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Saturday, January 9, 2021

Monday Charlestown Council meetings to feature SPA-Gate and the CCA back-tracking on institutional racism

CCA wants to restore bloated contract for Charlestown's Indian Fighter Joe Larisa

By Will Collette

CCA's pick
On Monday, the Charlestown Town Council will conduct a virtual meeting with a jam-packed agenda which you can read HERE.

I'm going to skip the mundane stuff, like the town audit and appointments to boards and commissions - though in Charlestown, you never know when the mundane will turn into the bizarre - to focus on two major issues Progressive Charlestown has been following closely.

One is discussion and maybe some action on the proposal from staunch Charlestown Citizens Alliance (CCA) allies in the Sachem Passage Association (SPA) to sell Charlestown a parcel of land even its own members don't really care to use. 

The second is a CCA effort to reverse the Council's December decision to end attorney Joe Larisa's contract of $25,000 a year for the sole purpose of fighting anything the Narragansett Indian Tribe wants to do. 

Restoring his contract is on the agenda. That means that one of the three Council members who voted to terminate this embarrassing, racist deal has changed her mind and wants the decision reconsidered. 

Wild guess: it's Susan Cooper, the only CCA member of the Council to vote for ending Larisa's gravy train. I'm also guessing that Cooper got dressed down by our secret leaders in the CCA Clubhouse that you must never deviate from the CCA Party line.

Let's go through some of the juicy details for both of these issues.


It's a classic Charlestown "pay-to-play" deal where the Charlestown Citizens Alliance cuts deals for neighborhood groups that support and contribute to the CCA. We use town and state money to buy a property the Sachem Passage Association (SPA) no longer wants. It's an approximately 4 acre parcel - its exact size is still not clear - on Foster Pond. 

When the deal was first floated to the Town by prominent CCA personage and SPA leader Ron Areglado, it came attached to an appraisal based on the impossible assumption that the land could be used for construction of a two-bedroom house on the water. The appraisal said that under such implausible circumstances, the property is worth $426,000.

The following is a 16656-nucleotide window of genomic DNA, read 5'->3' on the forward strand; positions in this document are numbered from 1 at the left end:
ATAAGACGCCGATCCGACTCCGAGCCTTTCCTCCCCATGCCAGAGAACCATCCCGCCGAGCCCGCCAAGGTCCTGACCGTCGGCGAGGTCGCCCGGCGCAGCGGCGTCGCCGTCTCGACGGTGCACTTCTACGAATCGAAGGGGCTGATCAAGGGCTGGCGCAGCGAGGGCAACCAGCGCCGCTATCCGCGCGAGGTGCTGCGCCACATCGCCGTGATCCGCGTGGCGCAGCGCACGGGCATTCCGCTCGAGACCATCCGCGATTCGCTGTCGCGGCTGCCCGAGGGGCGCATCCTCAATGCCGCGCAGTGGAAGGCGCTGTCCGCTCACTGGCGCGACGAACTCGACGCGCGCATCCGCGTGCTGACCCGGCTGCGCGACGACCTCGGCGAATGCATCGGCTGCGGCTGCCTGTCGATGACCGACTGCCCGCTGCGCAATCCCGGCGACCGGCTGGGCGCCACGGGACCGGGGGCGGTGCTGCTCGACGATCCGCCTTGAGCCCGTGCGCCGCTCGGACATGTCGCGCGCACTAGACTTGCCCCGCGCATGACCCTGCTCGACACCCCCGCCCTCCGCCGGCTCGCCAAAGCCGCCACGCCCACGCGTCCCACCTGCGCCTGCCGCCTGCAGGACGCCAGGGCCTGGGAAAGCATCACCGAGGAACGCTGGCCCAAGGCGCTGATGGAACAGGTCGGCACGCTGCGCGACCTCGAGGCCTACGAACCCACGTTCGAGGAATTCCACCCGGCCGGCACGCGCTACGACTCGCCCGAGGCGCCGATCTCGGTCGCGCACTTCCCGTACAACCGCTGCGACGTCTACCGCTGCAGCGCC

Town Tax Assessor Ken Swain strongly disagreed, writing a June 1 memo to Town Planner Jane Weidman to explain why he assessed the value of the property at $61,900. 

But on June 4, Weidman disregarded Swain's assessment and submitted a proposal to RIDEM that was based on the SPA's ridiculous $426,000 assessment. RIDEM awarded Charlestown the maximum allowable state  funding - $213,000 of the value of the land ("Hello, fraud tip-line?").

Except DEM required an independent appraisal so we hired an appraiser to do so.

Stankiewicz on the ramparts for secrecy
Throughout the process, Town Administrator Mark Stankiewicz tightened the clamp on the flow of information, either withholding or blacking out dozens of records on the SPA deal. 

I have been fighting this cover-up and filed a formal challenge to the town's decision to withhold documents - including the new appraisal - with the Open Government Unit of Attorney General Peter Neronha's office.

I'll cover the fight for information in a separate article.

Interestingly, the long-awaited appraisal done for the Town has been completed and is now a public record - though you will have to dig for it within the 500 page+ agenda package posted on the Town website for Monday's Council meeting. It starts at Packet Page Number 223.

Skipping to the bottom line: the independent appraisal set the value of the SPA-Gate property at $75,000

This is a screenshot from Council Packet Page Number 227

While that's $13,100 more than Ken Swain's assessment, it's a major blow to the SPA and its $426,000 appraisal. No big payday for Ron Areglado.

The big questions for Monday: now what? Does the SPA still want to sell it? Will they answer the questions the Council has posed to them? 

Why should Charlestown buy this land, regardless of price, since that land will remain undeveloped open space? That is, under it sinks underwater in a few years due to sea level rise.

Joe Larisa, Indian Fighter

I applauded the Town Council's decision in December to end 18 consecutive years of employment for Joe Larisa as Charlestown's lead Indian fighter and most prominent symbol of institutional racism.

I had hope this would be the first step toward a reconciliation between the Narragansett Indian Tribe and Charlestown residents. We have been literally and figuaratitvely at war since 1675

CLICK HERE to read about the history of institutional racism in Charlestown.

But the CCA Party clearly wants to move backwards. The agenda lists a reconsideration of that decision to end Larisa's contract. 

Susan Cooper, the CCA member who created the majority to terminate Larisa's contract, has apparently changed her mind, no doubt after a tongue-lashing from the CCA leadership.

At the December meeting, CCA-endorsed Council Vice-chair Cody Clarkin voted to renew Larisa's contract but made no comment. 

I'd like to hear prominent Eagle Scout Cody Clarkin reconcile his support for Larisa with the stern anti-racist position of the Boy Scouts of America.  I think it's time for Cody to speak on this subject.

On June 15, 2020, the BSA declared:

"There is no place for racism – not in Scouting and not in our communities. Racism will not be tolerated."